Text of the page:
Debates in applied ethics about the proper treatment of animals often refer to empirical data about animal cognition, emotion, and behavior. In addition, there is increasing interest in the question of whether any nonhuman animal could be something like a moral agent.


Chimpanzee Theory Of Mind: Looking In All The Wrong Places?, Kristin Andrews Apr 2015

Chimpanzee Theory Of Mind: Looking In All The Wrong Places?, Kristin Andrews

Kristin Andrews, PhD

I respond to an argument presented by Daniel Povinelli and Jennifer Vonk that the current generation of experiments on chimpanzee theory of mind cannot decide whether chimpanzees have the ability to reason about mental states. I argue that Povinelli and Vonk’s proposed experiment is subject to their own criticisms and that there should be a more radical shift away from experiments that ask subjects to predict behavior. Further, I argue that Povinelli and Vonk’s theoretical commitments should lead them to accept this new approach, and that experiments which offer subjects the opportunity to look for explanations for anomalous behavior should …


A Role For Folk Psychology In Animal Cognition Research, Kristin Andrews Apr 2015

A Role For Folk Psychology In Animal Cognition Research, Kristin Andrews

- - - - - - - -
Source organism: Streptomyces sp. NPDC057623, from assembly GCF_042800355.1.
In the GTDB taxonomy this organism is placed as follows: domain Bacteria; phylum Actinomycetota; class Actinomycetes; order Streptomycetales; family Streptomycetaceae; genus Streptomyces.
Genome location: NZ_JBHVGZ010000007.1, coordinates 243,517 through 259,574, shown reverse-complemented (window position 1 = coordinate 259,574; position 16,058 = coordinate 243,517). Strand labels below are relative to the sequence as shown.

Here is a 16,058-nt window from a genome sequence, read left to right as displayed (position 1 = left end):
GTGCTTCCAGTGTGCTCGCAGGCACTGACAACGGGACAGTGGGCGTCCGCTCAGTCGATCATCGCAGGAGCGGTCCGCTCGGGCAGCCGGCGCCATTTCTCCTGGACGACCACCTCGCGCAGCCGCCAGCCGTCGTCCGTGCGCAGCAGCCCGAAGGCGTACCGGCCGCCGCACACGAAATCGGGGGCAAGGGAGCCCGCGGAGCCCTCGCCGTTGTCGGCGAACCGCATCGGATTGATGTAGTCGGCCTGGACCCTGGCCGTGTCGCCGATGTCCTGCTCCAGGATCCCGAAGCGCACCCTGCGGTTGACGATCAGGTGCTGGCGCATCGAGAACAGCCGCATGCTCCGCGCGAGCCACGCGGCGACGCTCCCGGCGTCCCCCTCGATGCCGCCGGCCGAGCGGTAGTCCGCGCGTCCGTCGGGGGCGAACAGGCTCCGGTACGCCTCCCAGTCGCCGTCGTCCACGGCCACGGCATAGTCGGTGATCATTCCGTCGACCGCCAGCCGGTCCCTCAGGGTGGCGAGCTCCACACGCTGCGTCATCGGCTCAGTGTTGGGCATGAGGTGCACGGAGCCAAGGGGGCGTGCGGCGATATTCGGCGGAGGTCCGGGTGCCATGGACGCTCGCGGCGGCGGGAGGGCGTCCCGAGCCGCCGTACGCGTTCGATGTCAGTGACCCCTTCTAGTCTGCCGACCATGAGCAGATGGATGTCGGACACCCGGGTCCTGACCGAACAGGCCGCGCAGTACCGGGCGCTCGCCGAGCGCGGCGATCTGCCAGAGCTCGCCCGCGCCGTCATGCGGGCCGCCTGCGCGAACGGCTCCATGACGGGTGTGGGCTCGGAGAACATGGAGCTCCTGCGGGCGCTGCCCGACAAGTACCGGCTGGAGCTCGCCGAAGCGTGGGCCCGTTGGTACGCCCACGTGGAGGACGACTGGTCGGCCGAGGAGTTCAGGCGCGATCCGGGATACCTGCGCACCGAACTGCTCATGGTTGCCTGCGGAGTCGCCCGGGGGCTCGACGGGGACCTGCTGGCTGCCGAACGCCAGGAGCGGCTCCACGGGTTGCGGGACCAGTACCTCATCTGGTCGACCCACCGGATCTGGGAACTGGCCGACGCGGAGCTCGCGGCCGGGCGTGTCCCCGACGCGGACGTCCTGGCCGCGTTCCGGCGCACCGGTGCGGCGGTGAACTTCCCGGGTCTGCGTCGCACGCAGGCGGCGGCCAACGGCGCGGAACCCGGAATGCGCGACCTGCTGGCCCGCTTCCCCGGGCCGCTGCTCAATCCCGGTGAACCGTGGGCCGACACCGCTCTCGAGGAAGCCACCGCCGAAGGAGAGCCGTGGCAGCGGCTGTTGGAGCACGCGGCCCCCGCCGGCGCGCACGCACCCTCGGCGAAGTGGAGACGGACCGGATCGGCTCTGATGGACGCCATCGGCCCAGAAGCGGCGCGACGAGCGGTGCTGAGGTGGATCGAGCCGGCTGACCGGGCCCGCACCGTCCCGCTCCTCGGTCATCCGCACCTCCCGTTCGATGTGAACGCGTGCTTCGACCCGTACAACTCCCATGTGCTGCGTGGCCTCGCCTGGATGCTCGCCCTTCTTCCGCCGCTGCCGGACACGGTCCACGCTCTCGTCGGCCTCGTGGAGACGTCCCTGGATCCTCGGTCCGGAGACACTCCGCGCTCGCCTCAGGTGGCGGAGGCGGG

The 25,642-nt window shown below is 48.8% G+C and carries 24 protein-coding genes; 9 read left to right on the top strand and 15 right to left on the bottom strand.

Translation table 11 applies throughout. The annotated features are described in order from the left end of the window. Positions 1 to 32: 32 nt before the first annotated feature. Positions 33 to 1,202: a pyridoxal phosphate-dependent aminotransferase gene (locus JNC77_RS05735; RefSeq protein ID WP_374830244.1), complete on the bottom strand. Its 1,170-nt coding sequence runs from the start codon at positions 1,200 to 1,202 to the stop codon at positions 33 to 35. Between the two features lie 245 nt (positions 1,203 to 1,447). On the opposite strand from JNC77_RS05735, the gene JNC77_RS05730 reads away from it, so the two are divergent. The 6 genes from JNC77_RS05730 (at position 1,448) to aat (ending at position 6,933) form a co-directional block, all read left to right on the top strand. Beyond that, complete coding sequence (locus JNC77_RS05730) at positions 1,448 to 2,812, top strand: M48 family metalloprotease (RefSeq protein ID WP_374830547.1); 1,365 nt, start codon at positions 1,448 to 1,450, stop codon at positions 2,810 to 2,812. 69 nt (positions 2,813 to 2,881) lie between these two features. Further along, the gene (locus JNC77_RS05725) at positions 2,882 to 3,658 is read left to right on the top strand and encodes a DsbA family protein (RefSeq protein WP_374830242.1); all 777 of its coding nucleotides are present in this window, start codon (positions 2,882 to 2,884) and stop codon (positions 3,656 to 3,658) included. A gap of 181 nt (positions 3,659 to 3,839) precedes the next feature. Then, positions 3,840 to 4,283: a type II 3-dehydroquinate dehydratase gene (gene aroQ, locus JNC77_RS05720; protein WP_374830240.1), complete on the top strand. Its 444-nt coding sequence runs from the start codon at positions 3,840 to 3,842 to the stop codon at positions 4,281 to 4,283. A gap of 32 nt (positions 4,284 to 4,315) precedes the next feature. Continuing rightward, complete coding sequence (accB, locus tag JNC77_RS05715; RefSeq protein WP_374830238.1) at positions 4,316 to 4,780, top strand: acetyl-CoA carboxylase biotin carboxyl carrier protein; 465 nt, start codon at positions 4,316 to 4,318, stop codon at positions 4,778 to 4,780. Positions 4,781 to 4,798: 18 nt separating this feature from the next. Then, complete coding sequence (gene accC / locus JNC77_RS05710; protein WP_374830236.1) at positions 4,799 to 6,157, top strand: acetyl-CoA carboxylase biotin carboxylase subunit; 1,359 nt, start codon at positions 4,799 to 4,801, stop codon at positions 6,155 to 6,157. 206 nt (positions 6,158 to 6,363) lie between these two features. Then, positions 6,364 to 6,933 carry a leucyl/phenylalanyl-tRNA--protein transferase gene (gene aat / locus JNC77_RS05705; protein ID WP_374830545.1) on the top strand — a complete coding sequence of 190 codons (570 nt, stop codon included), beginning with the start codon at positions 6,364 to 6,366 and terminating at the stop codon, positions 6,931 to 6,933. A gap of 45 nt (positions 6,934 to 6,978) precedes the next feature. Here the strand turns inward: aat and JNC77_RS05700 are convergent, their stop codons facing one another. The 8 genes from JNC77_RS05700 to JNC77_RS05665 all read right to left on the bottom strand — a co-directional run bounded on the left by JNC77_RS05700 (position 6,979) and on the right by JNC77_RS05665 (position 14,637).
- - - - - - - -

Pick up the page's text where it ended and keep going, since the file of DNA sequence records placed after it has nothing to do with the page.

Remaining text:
Kristin Andrews, PhD

If we consider that the field of animal cognition research began with Darwin’s stories about clever animals, we can see that over the 150 years of work done in this field, there has been a slow swing back and forth between two extreme positions. One extreme is the view that other animals are very much like us, that we can use introspection in order to understand why other animals act as they do, and that no huge interpretive leap is required to understand animal minds. On the other extreme we have the view that other animals are utterly different from …


Empathy In Other Apes, Kristin Andrews, Lori Gruen Apr 2015

Empathy In Other Apes, Kristin Andrews, Lori Gruen

Kristin Andrews, PhD

A number of scholars have offered behavioral and physiological arguments in favor of the existence of empathy in other species (see Bekoff & Pierce 2009, Flack & de Waal 2000, Plutchik 1987). While the evidence is compelling, claims about empathy in nonhuman apes face two different challenges. The first challenge comes from a set of empirical findings that suggest great apes are not able to think about other’s beliefs. The argument here is based on a view that empathy is associated with folk psychological understanding of others’ mental states, or mindreading, and the existence of mindreading among the other apes …